Certain "material differences" in the language of Title VII, as compared with the ADEA, figured largely in the majority's decision. The Court reasoned that although Congress had decided to amend Title VII in 1991 to explicitly authorize mixed-motive discrimination claims, no such amendment had been made to the ADEA. "When Congress amends one statutory provision but not another," Thomas wrote, "it is presumed to have acted intentionally." Therefore, the Court held that the mixed-motive burden-shifting framework for Title VII cases was inapplicable to the ADEA.

Implications for Employers

Mixed-motive discrimination claims force employers to convince a court and jury that even if a discriminatory reason partly motivated an adverse action, the same action would have been taken without the discriminatory reason. Such claims essentially require the employer at least implicitly to acknowledge that although discriminatory reasons "may have been considered," the illicit reasons were not the ultimate cause of the adverse action. These mixed-motive cases are understandably difficult for employers to win.

The most immediate consequence of Gross is the elimination of all mixed-motive cases arising under the ADEA. Employees now must prove that age was the determinative factor responsible for the employer's adverse employment action. If age was merely a factor arguably motivating the adverse action, the employee generally will have failed to prove age discrimination under the ADEA.

The Gross decision is plainly good news for employers. However, employers should recognize the following sobering points:

Gross may be a short-lived victory for employers. Congress is likely at least to try to overturn Gross—just as Congress legislatively overturned the U.S. Supreme Court's employer-friendly ruling in Ledbetter v. Goodyear Tire & Rubber Co., 550 U.S. 618 (2007) (shortening limitation periods for pay discrimination claims under Title VII), by enacting the Lilly Ledbetter Fair Pay Act of 2009. Given the current composition of Congress, there is a reasonable chance that such "remedial legislation" could be enacted to overturn Gross.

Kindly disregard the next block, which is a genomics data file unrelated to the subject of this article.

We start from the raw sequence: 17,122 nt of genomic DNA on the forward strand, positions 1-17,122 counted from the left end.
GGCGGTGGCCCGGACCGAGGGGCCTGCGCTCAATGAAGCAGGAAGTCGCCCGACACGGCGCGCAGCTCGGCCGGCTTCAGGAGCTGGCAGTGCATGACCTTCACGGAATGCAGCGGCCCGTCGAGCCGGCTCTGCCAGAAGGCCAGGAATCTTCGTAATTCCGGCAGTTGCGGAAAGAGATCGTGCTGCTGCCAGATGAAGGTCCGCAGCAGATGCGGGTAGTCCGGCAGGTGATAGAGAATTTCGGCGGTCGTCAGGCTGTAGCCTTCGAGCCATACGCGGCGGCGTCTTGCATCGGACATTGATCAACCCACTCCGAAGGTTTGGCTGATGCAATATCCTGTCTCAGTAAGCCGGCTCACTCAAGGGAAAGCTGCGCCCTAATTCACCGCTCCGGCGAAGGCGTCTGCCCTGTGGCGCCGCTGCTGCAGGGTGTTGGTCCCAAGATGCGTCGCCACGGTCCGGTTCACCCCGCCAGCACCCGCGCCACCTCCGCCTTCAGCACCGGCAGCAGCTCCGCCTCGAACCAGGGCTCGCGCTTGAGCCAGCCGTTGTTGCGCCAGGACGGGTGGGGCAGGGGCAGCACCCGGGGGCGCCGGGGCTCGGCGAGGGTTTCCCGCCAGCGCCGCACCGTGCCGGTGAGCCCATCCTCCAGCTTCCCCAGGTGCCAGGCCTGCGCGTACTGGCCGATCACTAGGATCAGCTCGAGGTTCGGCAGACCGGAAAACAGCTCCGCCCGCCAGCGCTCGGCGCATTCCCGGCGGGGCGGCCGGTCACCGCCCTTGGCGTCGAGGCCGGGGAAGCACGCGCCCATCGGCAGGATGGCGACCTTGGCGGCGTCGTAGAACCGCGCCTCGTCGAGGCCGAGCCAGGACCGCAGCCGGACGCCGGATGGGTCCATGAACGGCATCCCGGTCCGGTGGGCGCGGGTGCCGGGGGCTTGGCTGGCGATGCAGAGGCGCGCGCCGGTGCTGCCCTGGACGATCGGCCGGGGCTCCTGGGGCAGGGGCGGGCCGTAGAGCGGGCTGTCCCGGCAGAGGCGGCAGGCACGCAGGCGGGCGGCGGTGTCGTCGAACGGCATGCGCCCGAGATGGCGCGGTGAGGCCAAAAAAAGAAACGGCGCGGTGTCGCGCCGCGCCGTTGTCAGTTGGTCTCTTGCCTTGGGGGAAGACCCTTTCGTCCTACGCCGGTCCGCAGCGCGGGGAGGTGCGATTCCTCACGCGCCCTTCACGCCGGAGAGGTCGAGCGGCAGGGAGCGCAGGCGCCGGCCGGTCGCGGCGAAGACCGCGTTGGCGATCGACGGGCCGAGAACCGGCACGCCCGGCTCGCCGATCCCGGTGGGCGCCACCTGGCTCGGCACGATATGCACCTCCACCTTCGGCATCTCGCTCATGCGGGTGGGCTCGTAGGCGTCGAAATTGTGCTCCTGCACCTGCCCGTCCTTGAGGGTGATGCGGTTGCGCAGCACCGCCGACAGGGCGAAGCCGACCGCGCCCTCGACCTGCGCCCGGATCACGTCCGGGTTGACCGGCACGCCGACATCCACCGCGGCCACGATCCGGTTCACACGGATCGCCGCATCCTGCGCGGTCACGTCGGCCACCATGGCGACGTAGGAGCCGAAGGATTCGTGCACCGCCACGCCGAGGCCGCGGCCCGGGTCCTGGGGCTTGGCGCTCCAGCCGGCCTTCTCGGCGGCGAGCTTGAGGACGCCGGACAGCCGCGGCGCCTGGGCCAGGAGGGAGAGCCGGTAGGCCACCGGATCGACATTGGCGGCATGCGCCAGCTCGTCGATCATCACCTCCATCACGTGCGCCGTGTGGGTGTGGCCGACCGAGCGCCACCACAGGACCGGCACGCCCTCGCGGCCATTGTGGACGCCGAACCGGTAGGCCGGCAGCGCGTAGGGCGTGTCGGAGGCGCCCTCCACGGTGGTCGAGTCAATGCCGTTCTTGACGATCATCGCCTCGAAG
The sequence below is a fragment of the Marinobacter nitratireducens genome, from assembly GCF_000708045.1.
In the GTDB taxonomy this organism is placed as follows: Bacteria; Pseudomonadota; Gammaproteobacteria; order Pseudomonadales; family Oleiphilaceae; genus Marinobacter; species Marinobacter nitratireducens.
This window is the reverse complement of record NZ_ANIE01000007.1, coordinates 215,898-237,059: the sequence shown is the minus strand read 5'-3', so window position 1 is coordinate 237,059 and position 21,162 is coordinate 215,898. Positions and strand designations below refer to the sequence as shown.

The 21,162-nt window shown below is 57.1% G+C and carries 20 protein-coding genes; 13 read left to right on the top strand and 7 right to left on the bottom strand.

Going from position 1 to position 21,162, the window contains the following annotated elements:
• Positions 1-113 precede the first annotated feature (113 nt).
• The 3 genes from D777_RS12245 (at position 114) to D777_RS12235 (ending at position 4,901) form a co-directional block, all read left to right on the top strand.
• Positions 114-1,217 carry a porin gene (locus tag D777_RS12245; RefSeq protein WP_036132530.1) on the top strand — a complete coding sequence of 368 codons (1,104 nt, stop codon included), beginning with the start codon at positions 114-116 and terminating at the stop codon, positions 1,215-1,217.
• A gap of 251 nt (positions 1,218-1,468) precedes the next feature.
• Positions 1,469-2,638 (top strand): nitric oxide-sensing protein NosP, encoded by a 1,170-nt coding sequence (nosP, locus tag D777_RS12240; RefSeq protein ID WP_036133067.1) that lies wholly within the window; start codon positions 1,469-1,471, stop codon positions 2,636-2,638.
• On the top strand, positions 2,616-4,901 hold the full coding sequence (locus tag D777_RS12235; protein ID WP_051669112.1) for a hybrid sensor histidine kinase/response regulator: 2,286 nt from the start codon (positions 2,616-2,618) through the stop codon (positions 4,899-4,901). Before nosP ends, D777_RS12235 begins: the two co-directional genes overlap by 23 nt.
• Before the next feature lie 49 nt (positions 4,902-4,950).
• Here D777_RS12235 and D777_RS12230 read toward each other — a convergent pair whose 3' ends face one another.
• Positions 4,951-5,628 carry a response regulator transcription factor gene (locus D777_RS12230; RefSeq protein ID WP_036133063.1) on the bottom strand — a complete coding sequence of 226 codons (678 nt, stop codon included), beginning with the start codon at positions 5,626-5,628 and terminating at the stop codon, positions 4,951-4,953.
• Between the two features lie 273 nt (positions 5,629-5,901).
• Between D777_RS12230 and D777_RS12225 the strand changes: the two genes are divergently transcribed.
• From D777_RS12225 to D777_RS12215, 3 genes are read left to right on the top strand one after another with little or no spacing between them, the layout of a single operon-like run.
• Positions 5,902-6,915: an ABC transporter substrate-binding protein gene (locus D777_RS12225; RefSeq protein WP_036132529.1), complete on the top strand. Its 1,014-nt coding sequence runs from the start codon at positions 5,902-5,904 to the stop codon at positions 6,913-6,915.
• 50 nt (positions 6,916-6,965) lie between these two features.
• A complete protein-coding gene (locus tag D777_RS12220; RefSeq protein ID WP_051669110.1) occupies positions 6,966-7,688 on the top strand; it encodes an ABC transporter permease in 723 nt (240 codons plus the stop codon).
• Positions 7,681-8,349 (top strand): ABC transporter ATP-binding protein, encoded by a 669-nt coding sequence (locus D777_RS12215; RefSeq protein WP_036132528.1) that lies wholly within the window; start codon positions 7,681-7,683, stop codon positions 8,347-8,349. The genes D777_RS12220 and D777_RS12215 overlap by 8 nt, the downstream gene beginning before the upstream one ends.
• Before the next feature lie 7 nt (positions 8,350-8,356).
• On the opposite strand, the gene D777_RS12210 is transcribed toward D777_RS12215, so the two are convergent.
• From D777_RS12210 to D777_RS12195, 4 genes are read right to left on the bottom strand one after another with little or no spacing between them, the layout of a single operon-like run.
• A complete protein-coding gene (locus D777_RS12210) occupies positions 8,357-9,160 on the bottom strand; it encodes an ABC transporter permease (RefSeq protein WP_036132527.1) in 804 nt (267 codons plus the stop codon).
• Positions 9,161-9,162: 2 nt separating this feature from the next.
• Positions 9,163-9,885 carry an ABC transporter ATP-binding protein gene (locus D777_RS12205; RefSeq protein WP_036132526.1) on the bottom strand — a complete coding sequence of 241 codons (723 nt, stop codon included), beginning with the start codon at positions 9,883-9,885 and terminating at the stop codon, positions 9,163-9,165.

Even under Gross, employers who lack a clear and well-documented business reason for taking an adverse action against an older employee may not succeed in persuading a court or jury that the action was taken for reasons other than the employee's age. If employer FBL would have had such evidence of the reasons it restructured Gross' job and delegated some of his responsibilities to a younger employee, Gross' claim might have been defeated without the distraction and expense of protracted litigation.

While Gross provides a benefit to employers facing federal age discrimination claims, those benefits may vanish if employees elect to assert their age claims under certain states' increasingly employee-friendly state discrimination laws. See A New Arrow In the Plaintiff-Employee's Quiver: Pursuing Federal Discrimination Claims in Illinois State Court.